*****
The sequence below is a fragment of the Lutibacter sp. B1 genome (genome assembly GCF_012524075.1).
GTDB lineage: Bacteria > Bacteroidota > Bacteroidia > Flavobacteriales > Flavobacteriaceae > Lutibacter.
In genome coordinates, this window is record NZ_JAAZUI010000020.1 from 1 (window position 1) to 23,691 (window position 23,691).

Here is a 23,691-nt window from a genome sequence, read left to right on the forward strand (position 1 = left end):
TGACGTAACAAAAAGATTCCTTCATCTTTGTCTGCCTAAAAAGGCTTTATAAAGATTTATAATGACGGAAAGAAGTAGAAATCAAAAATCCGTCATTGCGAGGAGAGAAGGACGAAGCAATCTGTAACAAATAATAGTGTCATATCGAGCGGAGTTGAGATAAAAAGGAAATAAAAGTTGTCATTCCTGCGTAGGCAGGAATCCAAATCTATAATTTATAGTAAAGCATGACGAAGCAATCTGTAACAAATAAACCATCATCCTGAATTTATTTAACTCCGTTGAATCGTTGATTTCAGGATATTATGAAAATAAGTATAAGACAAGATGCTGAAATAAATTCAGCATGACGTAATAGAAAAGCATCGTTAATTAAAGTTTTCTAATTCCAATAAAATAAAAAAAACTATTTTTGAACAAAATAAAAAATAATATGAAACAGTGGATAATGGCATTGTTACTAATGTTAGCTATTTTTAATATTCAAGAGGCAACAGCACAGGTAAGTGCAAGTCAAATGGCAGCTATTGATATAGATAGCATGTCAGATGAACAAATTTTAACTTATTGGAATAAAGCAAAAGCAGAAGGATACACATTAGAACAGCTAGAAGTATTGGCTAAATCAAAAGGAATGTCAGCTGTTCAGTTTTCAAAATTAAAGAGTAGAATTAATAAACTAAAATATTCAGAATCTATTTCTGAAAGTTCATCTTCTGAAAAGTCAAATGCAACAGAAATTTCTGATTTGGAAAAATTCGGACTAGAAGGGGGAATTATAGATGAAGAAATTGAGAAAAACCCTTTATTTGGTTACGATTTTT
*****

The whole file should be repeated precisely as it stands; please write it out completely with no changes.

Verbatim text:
The sequence below is a fragment of the Lutibacter sp. B1 genome (genome assembly GCF_012524075.1).
GTDB lineage: Bacteria > Bacteroidota > Bacteroidia > Flavobacteriales > Flavobacteriaceae > Lutibacter.
In genome coordinates, this window is record NZ_JAAZUI010000020.1 from 1 (window position 1) to 23,691 (window position 23,691).

Here is a 23,691-nt window from a genome sequence, read left to right on the forward strand (position 1 = left end):
TGACGTAACAAAAAGATTCCTTCATCTTTGTCTGCCTAAAAAGGCTTTATAAAGATTTATAATGACGGAAAGAAGTAGAAATCAAAAATCCGTCATTGCGAGGAGAGAAGGACGAAGCAATCTGTAACAAATAATAGTGTCATATCGAGCGGAGTTGAGATAAAAAGGAAATAAAAGTTGTCATTCCTGCGTAGGCAGGAATCCAAATCTATAATTTATAGTAAAGCATGACGAAGCAATCTGTAACAAATAAACCATCATCCTGAATTTATTTAACTCCGTTGAATCGTTGATTTCAGGATATTATGAAAATAAGTATAAGACAAGATGCTGAAATAAATTCAGCATGACGTAATAGAAAAGCATCGTTAATTAAAGTTTTCTAATTCCAATAAAATAAAAAAAACTATTTTTGAACAAAATAAAAAATAATATGAAACAGTGGATAATGGCATTGTTACTAATGTTAGCTATTTTTAATATTCAAGAGGCAACAGCACAGGTAAGTGCAAGTCAAATGGCAGCTATTGATATAGATAGCATGTCAGATGAACAAATTTTAACTTATTGGAATAAAGCAAAAGCAGAAGGATACACATTAGAACAGCTAGAAGTATTGGCTAAATCAAAAGGAATGTCAGCTGTTCAGTTTTCAAAATTAAAGAGTAGAATTAATAAACTAAAATATTCAGAATCTATTTCTGAAAGTTCATCTTCTGAAAAGTCAAATGCAACAGAAATTTCTGATTTGGAAAAATTCGGACTAGAAGGGGGAATTATAGATGAAGAAATTGAGAAAAACCCTTTATTTGGTTACGATTTTT